July 10, 2014

The European Union awarded Belgium-based 3D printing company Materialise for its role in improving 3D printed vascular phantom models in the CASCADE Project.

The CASCADE Project aims to help develop a new line of steerable and intelligent catheters which will be able to identify risk-prone regions in the patient's blood vessel. With this information, these smart catheters will actively modify their trajectory within the vascular tree to reduce potential complications.

Materialise collaborates with seven international institutes, including the Robot-Assisted Surgery Group from the KU Leuven who is coordinating the project.

It is estimated that in 2013 over 2.7 million cardiac catheterizations have been performed in the United States alone. This number continues to grow as catheter-based interventions become the preferred approach. Though often much less invasive than alternative treatments, there is still a risk associated with these procedures. There is a risk of dislodging plaque or calcium into the circulatory system as well as the fear of damaging, rupturing or penetrating the arterial walls.

With a catheter that tracks and senses the middle of the channel, avoids artery walls and notifies the clinician of danger; many of these complications may be avoided. Developing this type of 'intelligent' catheter is the goal of the CASCADE Project. Given the advanced and experimental nature of the project, having a realistic testing environment is key for the succes of the project.

In order to create a realistic testing environment, Materialise used its Mimics Innovation Suite of software to create a patient-specific benchtop model. The patient's CT images were imported, segmented and converted in Mimics to create a 3D digital model of the patient's anatomy. The anatomy was then sectioned into four modular, interlocking components designed using Materialise's 3-matic digital CAD program. Components are attached together to create a model that can be used to simulate the entire transfemoral approach from the groin through the aorta and up to the aortic valve.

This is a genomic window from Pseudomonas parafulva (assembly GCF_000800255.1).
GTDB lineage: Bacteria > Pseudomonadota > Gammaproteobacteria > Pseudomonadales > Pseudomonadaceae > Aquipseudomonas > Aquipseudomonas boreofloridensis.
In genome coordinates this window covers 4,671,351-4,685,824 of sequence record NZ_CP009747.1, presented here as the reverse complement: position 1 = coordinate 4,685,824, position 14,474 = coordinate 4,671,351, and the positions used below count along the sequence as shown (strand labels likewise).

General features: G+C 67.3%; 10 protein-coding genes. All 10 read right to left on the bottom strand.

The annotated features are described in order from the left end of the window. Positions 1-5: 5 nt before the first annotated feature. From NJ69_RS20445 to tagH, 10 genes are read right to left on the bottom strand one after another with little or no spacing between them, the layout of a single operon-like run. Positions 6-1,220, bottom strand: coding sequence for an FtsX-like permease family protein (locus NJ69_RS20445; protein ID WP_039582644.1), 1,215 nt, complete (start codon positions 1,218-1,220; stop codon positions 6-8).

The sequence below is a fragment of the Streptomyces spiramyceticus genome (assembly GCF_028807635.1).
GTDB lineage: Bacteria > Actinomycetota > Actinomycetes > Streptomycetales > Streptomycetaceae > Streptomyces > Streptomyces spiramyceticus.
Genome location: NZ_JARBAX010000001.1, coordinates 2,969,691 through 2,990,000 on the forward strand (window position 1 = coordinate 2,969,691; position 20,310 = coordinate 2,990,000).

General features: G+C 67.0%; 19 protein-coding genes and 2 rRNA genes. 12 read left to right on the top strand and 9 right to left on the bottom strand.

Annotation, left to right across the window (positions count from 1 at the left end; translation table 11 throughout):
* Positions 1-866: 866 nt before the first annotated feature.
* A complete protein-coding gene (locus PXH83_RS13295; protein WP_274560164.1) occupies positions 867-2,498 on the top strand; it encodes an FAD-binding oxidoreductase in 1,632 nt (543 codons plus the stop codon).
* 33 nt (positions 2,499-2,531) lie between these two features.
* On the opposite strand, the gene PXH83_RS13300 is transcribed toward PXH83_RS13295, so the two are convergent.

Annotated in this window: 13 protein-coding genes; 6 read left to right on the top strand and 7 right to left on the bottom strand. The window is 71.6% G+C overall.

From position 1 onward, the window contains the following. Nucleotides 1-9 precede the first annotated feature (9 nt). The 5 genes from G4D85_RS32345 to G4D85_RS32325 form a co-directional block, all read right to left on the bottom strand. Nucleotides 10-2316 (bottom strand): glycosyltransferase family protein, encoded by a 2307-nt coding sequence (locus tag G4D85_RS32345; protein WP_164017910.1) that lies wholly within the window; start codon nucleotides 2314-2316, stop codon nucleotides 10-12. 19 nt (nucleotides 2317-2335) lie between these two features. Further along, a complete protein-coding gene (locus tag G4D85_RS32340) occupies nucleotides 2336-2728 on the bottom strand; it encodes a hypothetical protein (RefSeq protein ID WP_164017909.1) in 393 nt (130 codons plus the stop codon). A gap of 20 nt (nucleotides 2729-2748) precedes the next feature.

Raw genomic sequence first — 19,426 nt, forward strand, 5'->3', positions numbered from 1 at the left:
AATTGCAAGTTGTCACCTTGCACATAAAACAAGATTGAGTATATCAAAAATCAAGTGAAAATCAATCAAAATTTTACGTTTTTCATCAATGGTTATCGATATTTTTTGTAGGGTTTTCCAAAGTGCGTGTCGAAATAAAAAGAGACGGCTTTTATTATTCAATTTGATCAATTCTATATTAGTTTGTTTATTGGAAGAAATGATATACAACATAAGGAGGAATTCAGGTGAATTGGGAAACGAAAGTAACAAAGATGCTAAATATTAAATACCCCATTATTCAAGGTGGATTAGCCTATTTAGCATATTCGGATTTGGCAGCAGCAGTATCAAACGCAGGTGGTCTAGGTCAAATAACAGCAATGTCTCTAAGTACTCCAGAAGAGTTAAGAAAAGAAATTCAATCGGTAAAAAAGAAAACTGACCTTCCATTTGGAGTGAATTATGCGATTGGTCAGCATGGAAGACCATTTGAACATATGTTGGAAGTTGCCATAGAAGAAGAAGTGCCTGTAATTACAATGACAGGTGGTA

The CASCADE Project team is conducting their research on a patient-specific model that was prepared and 3D printed by Materialise using their proprietary HeartPrint Flex material. The material gives the model a natural feel while realistically pulsing when attached to a pump to simulate the blood flow. This level of realism is essential to validate control algorithms as the catheter will encounter a similar, highly dynamic environment when moving up through the vascular tree.

Researchers have the option to introduce other possible pathologies into the testing environment as well. One module may be replaced with a component illustrating an aneurysm, an anatomy with extensive calcifications, or even an anatomy with abnormal tortuosity. This approach is even ideal for teaching future interventionalists, allowing current practitioners to prepare for First-In-Human trials and also for conducting validation of FEA and CFD analyses with or without a device in place.

The CASCADE Project was recently reviewed by leading international scientists and a representative from the European Union, from which the project receives funding. The overall feedback was very positive and a green light was given to further ramp-up developments in the coming years. By funding this project, the EU is enabling advanced research in this critical area, helping companies grow through innovation and creating job opportunities in the field of medicine.

Posted in 3D Printing Applications

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